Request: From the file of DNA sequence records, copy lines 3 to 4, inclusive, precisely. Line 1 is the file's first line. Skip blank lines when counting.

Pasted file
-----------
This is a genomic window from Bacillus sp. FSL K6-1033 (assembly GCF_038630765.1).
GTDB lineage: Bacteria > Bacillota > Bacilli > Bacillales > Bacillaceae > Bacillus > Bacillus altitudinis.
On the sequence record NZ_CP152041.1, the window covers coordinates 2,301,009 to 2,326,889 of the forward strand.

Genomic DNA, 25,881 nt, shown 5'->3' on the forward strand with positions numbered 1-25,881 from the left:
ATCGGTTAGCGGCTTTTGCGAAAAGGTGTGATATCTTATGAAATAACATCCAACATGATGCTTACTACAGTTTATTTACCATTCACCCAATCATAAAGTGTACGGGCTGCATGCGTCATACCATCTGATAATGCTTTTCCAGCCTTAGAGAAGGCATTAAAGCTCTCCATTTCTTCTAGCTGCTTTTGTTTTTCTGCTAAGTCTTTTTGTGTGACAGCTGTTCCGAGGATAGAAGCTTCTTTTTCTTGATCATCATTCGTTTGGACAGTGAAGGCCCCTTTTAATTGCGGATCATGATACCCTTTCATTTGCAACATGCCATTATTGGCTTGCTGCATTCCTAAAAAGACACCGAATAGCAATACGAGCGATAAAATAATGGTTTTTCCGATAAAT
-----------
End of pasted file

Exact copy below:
On the sequence record NZ_CP152041.1, the window covers coordinates 2,301,009 to 2,326,889 of the forward strand.

Genomic DNA, 25,881 nt, shown 5'->3' on the forward strand with positions numbered 1-25,881 from the left: